Town Considers Censoring Comedians

An English town considers censoring comedians who perform blue material. “Councillors in Newcastle upon Tyne are to be asked to consider banning performers whose acts are branded offensive, racist, sexist or homophobic. It followed calls from the public sector union Unison to ban the comedian Roy Chubby Brown from playing the City Hall, where he has appeared regularly for 20 years.”

Will Ireland Make Artists Pay Taxes?

For the past 35 years, Ireland has exempted artists from paying taxes. “But Celtic Tiger Ireland is now being accused of reverting to its old philistine ways as the government consults in secret on whether to scrap the scheme. Detractors claim that tax-avoiding British writers are taking advantage, and that an elite of millionaire popstars is using it to get rich. The Arts Council is outraged, arguing that Ireland faces losing ‘one of the most enlightened pieces of legislation ever introduced for the arts in any country’.”

Death Of The Adult Movie? (Blame The Studios)

“When it comes to DVD consumers, the studios are confident that if they build a strong adult movie, the audience will come. That feeling does not extend to theatergoers. For that, the studios have only themselves to blame. They’re driving that ever-loyal viewer home to watch HBO or DVDs by not keeping the moviegoing habit going with strong movies aimed at adults. The movie business is pushing them away, making them look for other things, like renting all the seasons of ‘Six Feet Under’.”

Comics A Natural Online…

The comic business is thriving (even if the revenue model isn’t clear yet). “Even though revenue models remain fuzzy, increasing numbers of artists are using the Internet to reach readers directly and break into a business that historically has been limited to the lucky few who get syndicated in newspapers or picked up by comic book publishers.”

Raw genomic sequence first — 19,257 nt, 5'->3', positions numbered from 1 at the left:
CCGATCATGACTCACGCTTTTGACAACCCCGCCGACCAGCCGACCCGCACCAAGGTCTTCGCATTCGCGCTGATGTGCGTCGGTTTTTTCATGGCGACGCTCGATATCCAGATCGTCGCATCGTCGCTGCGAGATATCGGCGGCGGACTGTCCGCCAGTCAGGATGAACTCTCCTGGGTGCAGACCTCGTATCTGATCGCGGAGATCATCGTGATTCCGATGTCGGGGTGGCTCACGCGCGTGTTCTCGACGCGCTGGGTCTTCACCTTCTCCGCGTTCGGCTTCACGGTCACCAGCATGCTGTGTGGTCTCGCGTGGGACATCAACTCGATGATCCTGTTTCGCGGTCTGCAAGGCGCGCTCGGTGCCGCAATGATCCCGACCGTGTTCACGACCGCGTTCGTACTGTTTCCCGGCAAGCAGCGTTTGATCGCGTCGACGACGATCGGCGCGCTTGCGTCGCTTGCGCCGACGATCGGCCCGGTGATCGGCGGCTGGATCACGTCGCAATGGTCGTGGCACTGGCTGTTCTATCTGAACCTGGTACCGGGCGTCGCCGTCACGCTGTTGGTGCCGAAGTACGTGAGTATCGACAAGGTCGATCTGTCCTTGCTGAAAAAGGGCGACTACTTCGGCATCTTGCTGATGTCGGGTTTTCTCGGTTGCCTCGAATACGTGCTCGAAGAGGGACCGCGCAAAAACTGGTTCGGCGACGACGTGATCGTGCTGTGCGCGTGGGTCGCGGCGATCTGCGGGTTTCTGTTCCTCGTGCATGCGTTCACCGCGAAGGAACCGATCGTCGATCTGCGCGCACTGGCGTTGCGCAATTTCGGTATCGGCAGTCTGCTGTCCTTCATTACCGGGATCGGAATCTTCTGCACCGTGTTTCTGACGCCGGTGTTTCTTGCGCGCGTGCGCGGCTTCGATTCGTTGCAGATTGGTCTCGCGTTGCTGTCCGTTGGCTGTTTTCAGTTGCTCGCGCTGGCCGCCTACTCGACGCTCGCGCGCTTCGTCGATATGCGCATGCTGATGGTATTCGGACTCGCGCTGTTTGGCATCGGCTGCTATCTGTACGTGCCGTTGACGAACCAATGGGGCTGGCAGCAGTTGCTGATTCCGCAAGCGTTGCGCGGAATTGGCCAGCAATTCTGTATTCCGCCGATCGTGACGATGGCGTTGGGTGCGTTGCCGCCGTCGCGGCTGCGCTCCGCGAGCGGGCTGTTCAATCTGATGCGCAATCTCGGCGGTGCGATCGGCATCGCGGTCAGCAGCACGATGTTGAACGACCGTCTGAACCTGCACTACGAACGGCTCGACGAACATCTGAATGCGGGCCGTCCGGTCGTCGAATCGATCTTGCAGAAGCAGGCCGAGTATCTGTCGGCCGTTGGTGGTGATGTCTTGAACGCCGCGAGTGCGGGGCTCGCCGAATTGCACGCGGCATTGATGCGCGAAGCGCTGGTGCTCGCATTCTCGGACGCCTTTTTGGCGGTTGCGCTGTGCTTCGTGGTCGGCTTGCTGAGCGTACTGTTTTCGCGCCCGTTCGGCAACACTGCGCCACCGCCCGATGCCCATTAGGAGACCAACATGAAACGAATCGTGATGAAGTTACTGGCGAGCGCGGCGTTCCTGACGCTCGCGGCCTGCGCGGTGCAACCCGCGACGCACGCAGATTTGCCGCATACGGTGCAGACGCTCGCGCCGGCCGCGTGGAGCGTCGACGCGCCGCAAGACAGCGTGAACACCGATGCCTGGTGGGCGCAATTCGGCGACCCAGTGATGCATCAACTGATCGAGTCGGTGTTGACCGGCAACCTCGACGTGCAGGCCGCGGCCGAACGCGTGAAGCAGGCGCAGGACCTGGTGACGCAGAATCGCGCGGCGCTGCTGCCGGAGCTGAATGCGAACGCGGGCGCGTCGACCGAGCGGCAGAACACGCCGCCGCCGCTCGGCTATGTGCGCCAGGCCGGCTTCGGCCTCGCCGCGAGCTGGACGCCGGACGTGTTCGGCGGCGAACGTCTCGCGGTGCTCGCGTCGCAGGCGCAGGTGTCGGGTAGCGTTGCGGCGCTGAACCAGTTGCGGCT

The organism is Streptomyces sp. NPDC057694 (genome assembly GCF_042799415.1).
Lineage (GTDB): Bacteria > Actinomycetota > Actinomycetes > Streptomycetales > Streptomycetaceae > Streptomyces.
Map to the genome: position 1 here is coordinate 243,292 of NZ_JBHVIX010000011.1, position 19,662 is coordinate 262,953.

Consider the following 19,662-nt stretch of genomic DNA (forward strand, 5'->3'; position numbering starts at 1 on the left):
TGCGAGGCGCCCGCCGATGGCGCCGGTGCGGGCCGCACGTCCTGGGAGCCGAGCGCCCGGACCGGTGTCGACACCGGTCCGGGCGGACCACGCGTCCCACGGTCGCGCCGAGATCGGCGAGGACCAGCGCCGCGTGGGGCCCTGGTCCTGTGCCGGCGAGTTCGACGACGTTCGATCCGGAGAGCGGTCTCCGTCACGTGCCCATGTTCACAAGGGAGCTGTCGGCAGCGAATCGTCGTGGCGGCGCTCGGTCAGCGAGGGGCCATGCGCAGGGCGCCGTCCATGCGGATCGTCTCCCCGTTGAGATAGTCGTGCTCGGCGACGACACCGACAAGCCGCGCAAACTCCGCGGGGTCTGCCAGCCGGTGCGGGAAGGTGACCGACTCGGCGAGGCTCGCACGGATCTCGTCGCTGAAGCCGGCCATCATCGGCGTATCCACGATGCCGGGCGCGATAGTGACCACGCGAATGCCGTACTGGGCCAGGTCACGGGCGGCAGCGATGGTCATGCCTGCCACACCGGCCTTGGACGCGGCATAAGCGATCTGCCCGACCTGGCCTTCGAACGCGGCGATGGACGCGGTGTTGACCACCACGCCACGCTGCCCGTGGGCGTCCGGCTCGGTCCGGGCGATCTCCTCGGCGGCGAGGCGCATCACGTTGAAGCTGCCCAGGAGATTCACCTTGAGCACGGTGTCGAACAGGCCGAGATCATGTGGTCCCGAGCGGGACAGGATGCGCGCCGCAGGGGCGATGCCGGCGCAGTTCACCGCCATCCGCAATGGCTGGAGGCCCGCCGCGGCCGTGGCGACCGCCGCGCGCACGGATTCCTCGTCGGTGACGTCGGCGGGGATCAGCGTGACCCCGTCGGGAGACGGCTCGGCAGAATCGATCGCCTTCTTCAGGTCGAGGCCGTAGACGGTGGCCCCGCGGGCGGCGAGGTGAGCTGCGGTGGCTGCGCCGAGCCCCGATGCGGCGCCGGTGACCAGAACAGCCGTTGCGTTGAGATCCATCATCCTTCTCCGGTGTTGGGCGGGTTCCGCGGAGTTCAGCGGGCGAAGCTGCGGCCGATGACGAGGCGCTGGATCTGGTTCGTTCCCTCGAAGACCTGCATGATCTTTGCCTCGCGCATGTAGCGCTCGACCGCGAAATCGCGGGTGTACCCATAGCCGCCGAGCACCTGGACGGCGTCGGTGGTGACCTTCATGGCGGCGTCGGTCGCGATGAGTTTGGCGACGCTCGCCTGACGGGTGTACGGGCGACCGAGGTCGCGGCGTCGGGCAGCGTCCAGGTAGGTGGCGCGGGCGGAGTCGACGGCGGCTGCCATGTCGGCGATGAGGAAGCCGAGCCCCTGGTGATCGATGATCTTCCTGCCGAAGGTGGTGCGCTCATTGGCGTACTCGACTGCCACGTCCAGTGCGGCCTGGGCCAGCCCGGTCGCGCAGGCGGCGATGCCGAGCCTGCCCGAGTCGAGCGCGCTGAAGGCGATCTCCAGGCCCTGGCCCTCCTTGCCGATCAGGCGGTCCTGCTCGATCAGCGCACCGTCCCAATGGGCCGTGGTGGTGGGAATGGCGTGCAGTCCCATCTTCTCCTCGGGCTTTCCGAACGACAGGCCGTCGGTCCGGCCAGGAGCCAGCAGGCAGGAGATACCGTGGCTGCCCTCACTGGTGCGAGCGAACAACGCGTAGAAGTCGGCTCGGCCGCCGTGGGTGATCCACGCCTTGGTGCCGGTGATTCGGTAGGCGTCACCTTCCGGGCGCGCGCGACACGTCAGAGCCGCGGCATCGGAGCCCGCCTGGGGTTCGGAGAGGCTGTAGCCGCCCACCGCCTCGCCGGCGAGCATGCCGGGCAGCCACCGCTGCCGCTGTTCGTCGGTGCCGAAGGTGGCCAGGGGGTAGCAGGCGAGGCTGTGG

Fortress Munch

No one will be stealing anything from Oslo’s Munch Museum again. “When the museum reopened Friday after a 10-month security overhaul, several hundred invited guests waited up to a half-hour each to pass through two airport-style metal detectors, an X-ray machine, an optical ticket reader, a turnstile and a double set of one-way security doors. Inside, all of Munch’s pictures were framed behind glass and bolted to the wall. The most significant ones were further protected by an 11-foot-tall partition of thick glass panels positioned 24 inches from the wall and overseen by security cameras and guards. The online version of the newspaper Aftenposten rechristened the museum ‘Fortress Munch’.”

Family Returns Book To Libray (It Was 78 Years Overdue)

A man has returned a book to the Oakland Public Library 78 years after it was due. “The hardback copy of Rudyard Kipling’s “Kim” was due back on Aug. 29, 1927, but no one in Jim Pavon’s family realized that it was an overdue library book. ‘It’s classic — we all read it. It sat on a shelf or in a box for years. But I guess no one ever noticed that there was a little library card and sleeve on the back cover that said when it was due’.”

TV Ratings War – How To Measure?

The Nielsen TV ratings company is starting to roll out “people meters” to measure viewing in local markets across America. But some in the idustry are complaining about the shifts in ratings compared to the old method of measuring viewership. A Nielsen exec say that the more accurate meters show an increae in viewer time in front of their TV’s…

Public Broadcasting Chairman Comes Under Fire In US Senate

Prominent Democratic Senators question the direction of the Corporation for Public Broadcasting under chairman Kenneth Tomlinson. “Tomlinson, appointed to the CPB board by President Bill Clinton and to the top job by President Bush, has made ideological balance on PBS and National Public Radio a central theme of his tenure at a time when broadcasters in the field are primarily occupied with possible large cuts in federal funding. The House Appropriations Committee on Thursday approved a 25 percent cut in the CPB’s budget for next year.”

The Smoking Emails? CPB Chairman And His Political Witch-hunt

An investigation of Corporation for Public Broadcasting chairman Kenneth Tomlinson turns up emails showing consultations with a former White House official about the public TV politics. “The e-mail messages are part of the evidence being collected in a broad inquiry by the inspector general of the corporation into whether Mr. Tomlinson violated any rules that require that the corporation act as a buffer between politics and programming.”